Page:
Gr 9 Up‘This autobiographical account charts the abuse of a young boy as his alcoholic mother first isolates him from the rest of the family; then torments him; and finally nearly kills him through starvation, poisoning, and one dramatic stabbing. Pelzer's portrayal of domestic tyranny and eventual escape is unforgettable, but falls short of providing understanding of extreme abuse or how he made his journey from ``Victim to Victor.'' It takes some work to get past the poor writing and the self-aggrandizing back matter, but the book tries fervently to provide a much-needed perspective. One of the greater obstacles to healing for males is admitting that they have been victims, especially if their perpetrator is a woman. This author has overcome that obstacle and succeeded in life by such masculine norms as joining the Air Force and receiving awards for his volunteerism. However, while personal accounts of child maltreatment provide crucial information about the realities of childhood, youngsters need insight and hope in order to digest the raw material of abuse. James Deem's The 3 NBs of Julian Drew (Houghton, 1994) is a well-crafted, fictional work that effectively covers much of the same ground.‘Carolyn Polese, Humboldt State University, Arcata, CA (c) Copyright 2010. Library Journals LLC, a wholly owned subsidiary of Media Source, Inc. No redistribution permitted.


Excerpts

Excerpts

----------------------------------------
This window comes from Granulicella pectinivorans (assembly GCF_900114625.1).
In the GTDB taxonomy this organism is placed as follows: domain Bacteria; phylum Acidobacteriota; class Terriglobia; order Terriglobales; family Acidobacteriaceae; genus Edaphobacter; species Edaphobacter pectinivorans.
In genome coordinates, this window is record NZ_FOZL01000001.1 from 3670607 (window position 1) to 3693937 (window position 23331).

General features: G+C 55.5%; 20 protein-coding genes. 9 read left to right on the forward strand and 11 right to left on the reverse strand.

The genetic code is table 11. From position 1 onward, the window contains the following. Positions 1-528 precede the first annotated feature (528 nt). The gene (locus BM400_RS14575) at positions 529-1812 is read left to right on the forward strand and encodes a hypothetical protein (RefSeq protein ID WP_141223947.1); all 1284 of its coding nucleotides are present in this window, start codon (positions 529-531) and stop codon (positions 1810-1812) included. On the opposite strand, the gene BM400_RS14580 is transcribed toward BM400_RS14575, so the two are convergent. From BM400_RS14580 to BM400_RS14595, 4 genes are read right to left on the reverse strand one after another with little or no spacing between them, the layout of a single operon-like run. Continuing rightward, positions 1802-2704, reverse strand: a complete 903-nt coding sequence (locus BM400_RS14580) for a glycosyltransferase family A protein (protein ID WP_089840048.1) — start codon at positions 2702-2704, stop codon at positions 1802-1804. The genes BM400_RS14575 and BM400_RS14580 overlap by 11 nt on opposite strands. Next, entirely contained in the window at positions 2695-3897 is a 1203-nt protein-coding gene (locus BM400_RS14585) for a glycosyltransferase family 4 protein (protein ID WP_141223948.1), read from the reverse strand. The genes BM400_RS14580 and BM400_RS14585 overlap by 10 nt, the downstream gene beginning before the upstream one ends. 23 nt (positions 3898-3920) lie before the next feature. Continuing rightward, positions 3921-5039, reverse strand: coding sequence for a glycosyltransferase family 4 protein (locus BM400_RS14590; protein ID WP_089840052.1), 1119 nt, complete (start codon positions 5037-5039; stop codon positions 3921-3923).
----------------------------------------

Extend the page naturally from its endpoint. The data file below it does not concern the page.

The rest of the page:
Excerpt from Chapter 6 While Father Is Away After the knife incident, Father spent less and less time at home and more at work. He made excuses to the family, but I didn't believe him. I often shivered with fear as I sat in the garage, hoping for some reason he might not leave. In spite of all that had happened, I still felt Father was my protector. When he was home, Mother only did about half the things to me that she did when he was gone. When Father was home, it became his habit to help me with the evening dishes. Father washed and I dried. While we worked, we talked softly so neither Mother nor the other boys could hear us. Sometimes, several minutes would pass without us talking. We wanted to make sure the coast was clear. Father always broke the ice. "How ya doing, Tiger?" he would say. Hearing the old name that Father used when I was a little boy always brought a smile to my face. "I'm OK," I would answer. "Did you have anything to eat today?" he often asked. I usually shook my head in a negative gesture. "Don't worry," he'd say. "Some day you and I will both get out of this madhouse." I knew father hated living at home and I felt that it was all my fault. I told him that I would be good and that I wouldn't steal food anymore. I told Father I would try harder and do a better job on my chores. When I said these things, he always smiled and assured me that it wasn't my fault. Sometimes as I dried the dishes, I felt a new ray of hope. I knew Father probably wouldn't do anything against Mother, but when I stood beside him I felt safe. Like all good things that happened to me, Mother put an end to Father helping me with the dishes. She insisted that The Boy needed no help. She said that Father paid too much attention to me and not enough to others in the family. Without a fight, Father gave up. Mother now had complete control over everybody in the household. After awhile, Father didn't even stay home on his days off. He would come in for only a few minutes. After seeing my brothers, he would find me wherever I was doing my chores and say a few sentences, then leave. It took Father no more than 10 minutes to get in and out of the house, and be on his way back to his solitude, which he usually found in a bar. When Father talked to me, he'd tell me that he was making plans for the two of us to leave. This always made me smile, but deep inside I knew it was a fantasy. One day, he knelt down to tell me how sorry he was. I looked into his face. The change in Father frightened me. He had dark black circles around his eyes, and his face and neck were beet-red. Father's once rigid shoulders were now slumped over. Gray had begun to take over his jet-black hair. Before he left that day, I threw my arms around his waist. I didn't know when I would see him again. After finishing my chores that day, I rushed downstairs. I had been ordered to wash my ragged clothes and another heap of smelly rags. But that day, Father's leaving had left m Excerpted from A Child Called It: One Child's Courage to Survive by Dave Pelzer All rights reserved by the original copyright owners. Excerpts are provided for display purposes only and may not be reproduced, reprinted or distributed without the written permission of the publisher.